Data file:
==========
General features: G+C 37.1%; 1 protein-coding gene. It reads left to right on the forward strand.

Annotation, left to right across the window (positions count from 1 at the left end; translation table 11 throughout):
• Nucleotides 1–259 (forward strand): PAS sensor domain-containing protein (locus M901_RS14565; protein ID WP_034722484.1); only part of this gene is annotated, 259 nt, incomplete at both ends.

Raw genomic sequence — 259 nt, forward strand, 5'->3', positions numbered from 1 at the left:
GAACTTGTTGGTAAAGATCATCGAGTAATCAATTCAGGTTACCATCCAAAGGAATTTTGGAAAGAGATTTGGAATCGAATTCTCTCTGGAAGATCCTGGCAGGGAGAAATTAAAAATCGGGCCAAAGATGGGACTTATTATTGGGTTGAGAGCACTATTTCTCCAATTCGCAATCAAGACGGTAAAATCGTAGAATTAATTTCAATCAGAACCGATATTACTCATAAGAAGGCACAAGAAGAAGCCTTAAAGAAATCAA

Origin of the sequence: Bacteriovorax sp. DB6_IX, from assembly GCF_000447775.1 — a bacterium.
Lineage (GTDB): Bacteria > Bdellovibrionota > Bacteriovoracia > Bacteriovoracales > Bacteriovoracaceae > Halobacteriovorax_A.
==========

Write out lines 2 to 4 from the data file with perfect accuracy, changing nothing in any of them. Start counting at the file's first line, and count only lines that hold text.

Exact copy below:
Annotation, left to right across the window (positions count from 1 at the left end; translation table 11 throughout):
• Nucleotides 1–259 (forward strand): PAS sensor domain-containing protein (locus M901_RS14565; protein ID WP_034722484.1); only part of this gene is annotated, 259 nt, incomplete at both ends.

Raw genomic sequence — 259 nt, forward strand, 5'->3', positions numbered from 1 at the left: